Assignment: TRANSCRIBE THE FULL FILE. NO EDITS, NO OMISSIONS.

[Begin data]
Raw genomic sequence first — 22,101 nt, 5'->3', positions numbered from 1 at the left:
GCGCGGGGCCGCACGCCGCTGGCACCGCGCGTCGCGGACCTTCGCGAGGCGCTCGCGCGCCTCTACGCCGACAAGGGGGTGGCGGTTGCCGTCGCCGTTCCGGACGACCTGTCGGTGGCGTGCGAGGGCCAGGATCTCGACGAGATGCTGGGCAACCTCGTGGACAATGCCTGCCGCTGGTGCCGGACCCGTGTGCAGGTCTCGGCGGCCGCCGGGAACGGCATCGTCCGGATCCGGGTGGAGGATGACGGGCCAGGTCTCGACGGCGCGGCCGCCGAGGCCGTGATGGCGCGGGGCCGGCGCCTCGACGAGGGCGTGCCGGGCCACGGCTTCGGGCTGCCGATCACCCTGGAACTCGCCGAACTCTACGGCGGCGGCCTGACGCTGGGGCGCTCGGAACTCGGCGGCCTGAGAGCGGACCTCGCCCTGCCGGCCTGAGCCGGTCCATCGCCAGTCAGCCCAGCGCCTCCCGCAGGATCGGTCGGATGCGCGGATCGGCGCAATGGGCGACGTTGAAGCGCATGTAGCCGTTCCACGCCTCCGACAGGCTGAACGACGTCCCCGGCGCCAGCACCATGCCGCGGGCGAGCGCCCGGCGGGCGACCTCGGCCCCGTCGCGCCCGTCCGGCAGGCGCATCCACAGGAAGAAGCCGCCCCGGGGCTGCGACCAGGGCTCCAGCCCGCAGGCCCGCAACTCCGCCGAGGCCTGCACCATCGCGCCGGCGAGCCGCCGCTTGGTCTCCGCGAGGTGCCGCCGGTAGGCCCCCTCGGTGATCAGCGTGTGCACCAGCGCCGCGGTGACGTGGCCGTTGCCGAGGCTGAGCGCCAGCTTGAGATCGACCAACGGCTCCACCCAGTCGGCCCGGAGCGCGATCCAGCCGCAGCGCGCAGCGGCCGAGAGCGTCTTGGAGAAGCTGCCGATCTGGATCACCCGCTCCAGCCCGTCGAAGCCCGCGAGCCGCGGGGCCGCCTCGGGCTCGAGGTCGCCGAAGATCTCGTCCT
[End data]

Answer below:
Raw genomic sequence first — 22,101 nt, 5'->3', positions numbered from 1 at the left:
GCGCGGGGCCGCACGCCGCTGGCACCGCGCGTCGCGGACCTTCGCGAGGCGCTCGCGCGCCTCTACGCCGACAAGGGGGTGGCGGTTGCCGTCGCCGTTCCGGACGACCTGTCGGTGGCGTGCGAGGGCCAGGATCTCGACGAGATGCTGGGCAACCTCGTGGACAATGCCTGCCGCTGGTGCCGGACCCGTGTGCAGGTCTCGGCGGCCGCCGGGAACGGCATCGTCCGGATCCGGGTGGAGGATGACGGGCCAGGTCTCGACGGCGCGGCCGCCGAGGCCGTGATGGCGCGGGGCCGGCGCCTCGACGAGGGCGTGCCGGGCCACGGCTTCGGGCTGCCGATCACCCTGGAACTCGCCGAACTCTACGGCGGCGGCCTGACGCTGGGGCGCTCGGAACTCGGCGGCCTGAGAGCGGACCTCGCCCTGCCGGCCTGAGCCGGTCCATCGCCAGTCAGCCCAGCGCCTCCCGCAGGATCGGTCGGATGCGCGGATCGGCGCAATGGGCGACGTTGAAGCGCATGTAGCCGTTCCACGCCTCCGACAGGCTGAACGACGTCCCCGGCGCCAGCACCATGCCGCGGGCGAGCGCCCGGCGGGCGACCTCGGCCCCGTCGCGCCCGTCCGGCAGGCGCATCCACAGGAAGAAGCCGCCCCGGGGCTGCGACCAGGGCTCCAGCCCGCAGGCCCGCAACTCCGCCGAGGCCTGCACCATCGCGCCGGCGAGCCGCCGCTTGGTCTCCGCGAGGTGCCGCCGGTAGGCCCCCTCGGTGATCAGCGTGTGCACCAGCGCCGCGGTGACGTGGCCGTTGCCGAGGCTGAGCGCCAGCTTGAGATCGACCAACGGCTCCACCCAGTCGGCCCGGAGCGCGATCCAGCCGCAGCGCGCAGCGGCCGAGAGCGTCTTGGAGAAGCTGCCGATCTGGATCACCCGCTCCAGCCCGTCGAAGCCCGCGAGCCGCGGGGCCGCCTCGGGCTCGAGGTCGCCGAAGATCTCGTCCT